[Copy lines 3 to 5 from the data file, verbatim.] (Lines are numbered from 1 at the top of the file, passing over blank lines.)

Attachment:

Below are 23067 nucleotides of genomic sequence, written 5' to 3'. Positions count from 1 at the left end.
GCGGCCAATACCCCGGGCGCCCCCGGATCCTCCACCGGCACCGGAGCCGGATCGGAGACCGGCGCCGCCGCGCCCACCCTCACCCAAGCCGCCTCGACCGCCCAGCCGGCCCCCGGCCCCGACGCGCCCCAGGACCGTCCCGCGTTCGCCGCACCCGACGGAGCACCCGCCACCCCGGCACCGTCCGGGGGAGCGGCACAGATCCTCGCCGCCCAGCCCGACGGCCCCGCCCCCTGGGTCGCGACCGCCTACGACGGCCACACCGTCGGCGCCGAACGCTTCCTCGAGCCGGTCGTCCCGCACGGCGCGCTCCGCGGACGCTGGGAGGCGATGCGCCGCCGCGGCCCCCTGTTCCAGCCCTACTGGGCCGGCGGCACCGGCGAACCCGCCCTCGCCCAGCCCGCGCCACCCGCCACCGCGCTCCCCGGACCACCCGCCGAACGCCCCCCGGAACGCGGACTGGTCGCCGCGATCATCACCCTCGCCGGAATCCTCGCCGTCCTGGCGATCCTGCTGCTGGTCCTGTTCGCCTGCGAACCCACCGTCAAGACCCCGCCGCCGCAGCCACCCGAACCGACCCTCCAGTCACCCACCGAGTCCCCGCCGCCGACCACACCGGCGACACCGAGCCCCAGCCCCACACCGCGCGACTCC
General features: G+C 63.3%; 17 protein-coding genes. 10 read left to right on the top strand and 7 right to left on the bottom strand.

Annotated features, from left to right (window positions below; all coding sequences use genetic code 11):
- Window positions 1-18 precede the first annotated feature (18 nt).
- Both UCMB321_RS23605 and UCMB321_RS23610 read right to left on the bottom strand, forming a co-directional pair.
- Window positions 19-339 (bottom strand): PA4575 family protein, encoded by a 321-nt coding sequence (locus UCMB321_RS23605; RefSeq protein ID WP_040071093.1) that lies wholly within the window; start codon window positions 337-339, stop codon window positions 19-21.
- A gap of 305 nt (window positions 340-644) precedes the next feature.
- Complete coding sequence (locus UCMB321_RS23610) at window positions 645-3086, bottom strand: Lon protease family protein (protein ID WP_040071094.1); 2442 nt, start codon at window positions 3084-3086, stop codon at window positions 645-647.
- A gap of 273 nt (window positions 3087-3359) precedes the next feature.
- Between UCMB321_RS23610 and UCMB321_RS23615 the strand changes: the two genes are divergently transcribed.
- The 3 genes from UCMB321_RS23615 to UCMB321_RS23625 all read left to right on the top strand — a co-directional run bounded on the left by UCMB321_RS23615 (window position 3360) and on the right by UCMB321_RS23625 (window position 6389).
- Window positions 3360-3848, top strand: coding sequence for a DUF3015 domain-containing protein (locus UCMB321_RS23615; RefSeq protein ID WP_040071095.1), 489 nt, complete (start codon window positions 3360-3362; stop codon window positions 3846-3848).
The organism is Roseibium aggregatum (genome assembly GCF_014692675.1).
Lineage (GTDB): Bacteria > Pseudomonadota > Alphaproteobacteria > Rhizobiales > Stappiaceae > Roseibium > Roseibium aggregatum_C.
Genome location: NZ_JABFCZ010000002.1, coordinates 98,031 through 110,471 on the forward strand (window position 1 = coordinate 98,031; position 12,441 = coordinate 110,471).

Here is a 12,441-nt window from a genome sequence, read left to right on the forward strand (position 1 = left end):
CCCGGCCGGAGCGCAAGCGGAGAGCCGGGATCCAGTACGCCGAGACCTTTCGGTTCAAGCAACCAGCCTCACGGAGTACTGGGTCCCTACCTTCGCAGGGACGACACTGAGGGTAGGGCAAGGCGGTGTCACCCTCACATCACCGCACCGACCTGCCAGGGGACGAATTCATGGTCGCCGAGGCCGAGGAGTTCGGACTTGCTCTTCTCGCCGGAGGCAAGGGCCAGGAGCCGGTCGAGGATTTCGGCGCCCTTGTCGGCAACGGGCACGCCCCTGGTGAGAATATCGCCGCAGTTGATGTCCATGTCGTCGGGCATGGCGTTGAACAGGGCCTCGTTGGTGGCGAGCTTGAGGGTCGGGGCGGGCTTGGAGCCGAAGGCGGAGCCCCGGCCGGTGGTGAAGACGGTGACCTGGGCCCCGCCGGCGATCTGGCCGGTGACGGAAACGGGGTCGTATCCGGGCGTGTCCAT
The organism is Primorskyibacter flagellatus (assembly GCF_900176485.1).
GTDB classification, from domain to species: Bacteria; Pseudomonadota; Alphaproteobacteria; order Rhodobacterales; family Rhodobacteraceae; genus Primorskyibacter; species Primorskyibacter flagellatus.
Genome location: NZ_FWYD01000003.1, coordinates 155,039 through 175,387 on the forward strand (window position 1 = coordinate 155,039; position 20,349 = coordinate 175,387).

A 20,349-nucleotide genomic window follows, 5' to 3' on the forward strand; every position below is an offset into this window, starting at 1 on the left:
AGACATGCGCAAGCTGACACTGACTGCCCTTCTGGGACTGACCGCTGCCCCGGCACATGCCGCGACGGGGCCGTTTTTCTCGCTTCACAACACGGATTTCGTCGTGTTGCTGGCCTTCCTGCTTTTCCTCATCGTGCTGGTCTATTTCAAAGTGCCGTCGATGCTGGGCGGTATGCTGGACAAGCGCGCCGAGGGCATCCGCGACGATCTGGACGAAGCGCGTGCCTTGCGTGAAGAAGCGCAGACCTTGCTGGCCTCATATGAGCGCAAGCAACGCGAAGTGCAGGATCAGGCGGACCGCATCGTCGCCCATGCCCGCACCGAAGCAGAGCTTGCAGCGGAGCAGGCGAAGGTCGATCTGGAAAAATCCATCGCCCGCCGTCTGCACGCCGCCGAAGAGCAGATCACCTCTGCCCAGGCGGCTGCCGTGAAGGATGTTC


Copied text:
General features: G+C 63.3%; 17 protein-coding genes. 10 read left to right on the top strand and 7 right to left on the bottom strand.

Annotated features, from left to right (window positions below; all coding sequences use genetic code 11):
- Window positions 1-18 precede the first annotated feature (18 nt).